The subject matter of the present application relates to microelectronic packages and assemblies incorporating microelectronic packages.

Semiconductor chips are commonly provided as individual, prepackaged units. A standard chip has a flat, rectangular body with a large front face having contacts connected to the internal circuitry of the chip. Each individual chip typically is contained in a package having external terminals connected to the contacts of the chip. In turn, the terminals, i.e., the external connection points of the package, are configured to electrically connect to a circuit panel, such as a printed circuit board. In many conventional designs, the chip package occupies an area of the circuit panel considerably larger than the area of the chip itself. As used in this disclosure with reference to a flat chip having a front face, the “area of the chip” should be understood as referring to the area of the front face.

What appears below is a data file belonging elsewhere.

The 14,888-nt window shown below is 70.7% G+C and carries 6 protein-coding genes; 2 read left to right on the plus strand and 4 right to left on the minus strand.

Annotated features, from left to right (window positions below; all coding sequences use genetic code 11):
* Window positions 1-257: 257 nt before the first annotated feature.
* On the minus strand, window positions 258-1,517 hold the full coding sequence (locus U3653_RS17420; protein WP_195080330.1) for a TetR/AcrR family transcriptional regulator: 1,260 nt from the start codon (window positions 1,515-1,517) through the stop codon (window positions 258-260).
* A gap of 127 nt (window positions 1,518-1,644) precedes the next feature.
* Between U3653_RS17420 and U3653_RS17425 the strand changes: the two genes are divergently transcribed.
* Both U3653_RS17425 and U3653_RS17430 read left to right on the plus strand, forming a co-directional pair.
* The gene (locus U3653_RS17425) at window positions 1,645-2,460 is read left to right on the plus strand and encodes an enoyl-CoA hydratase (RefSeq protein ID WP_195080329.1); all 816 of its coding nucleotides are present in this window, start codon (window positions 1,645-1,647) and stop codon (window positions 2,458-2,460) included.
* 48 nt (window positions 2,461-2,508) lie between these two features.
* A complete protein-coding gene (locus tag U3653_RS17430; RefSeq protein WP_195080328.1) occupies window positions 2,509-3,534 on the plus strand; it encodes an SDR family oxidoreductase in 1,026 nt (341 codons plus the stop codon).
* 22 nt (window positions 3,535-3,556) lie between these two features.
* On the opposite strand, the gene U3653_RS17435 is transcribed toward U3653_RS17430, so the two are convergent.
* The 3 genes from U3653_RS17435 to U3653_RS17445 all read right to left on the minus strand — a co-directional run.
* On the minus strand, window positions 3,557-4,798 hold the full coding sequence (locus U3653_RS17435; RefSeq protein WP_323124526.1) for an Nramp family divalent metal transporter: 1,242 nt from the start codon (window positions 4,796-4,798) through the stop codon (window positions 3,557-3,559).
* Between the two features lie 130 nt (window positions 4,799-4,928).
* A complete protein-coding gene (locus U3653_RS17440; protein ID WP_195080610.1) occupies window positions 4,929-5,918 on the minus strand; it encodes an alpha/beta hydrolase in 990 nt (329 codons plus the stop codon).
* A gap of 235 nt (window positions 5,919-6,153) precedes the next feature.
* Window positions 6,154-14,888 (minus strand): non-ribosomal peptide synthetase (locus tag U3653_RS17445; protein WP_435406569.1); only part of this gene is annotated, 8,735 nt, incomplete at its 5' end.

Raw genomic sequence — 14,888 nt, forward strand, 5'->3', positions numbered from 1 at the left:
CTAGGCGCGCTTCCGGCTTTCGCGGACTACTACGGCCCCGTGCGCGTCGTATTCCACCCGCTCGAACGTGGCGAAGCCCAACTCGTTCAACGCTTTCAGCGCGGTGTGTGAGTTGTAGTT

Size is a significant consideration in any physical arrangement of chips. The demand for more compact physical arrangements of chips has become even more intense with the rapid progress of portable electronic devices. Merely by way of example, devices commonly referred to as “smart phones” integrate the functions of a cellular telephone with powerful data processors, memory and ancillary devices such as global positioning system receivers, electronic cameras, and local area network connections along with high-resolution displays and associated image processing chips. Such devices can provide capabilities such as full internet connectivity, entertainment including full-resolution video, navigation, electronic banking and more, all in a pocket-size device. Complex portable devices require packing numerous chips into a small space. Moreover, some of the chips have many input and output connections, commonly referred to as “I/Os.” These I/Os must be interconnected with the I/Os of other chips. The components which form the interconnections should not greatly increase the size of the assembly. Similar needs arise in other applications as, for example, in data servers such as those used in internet search engines where increased performance and size reduction are needed.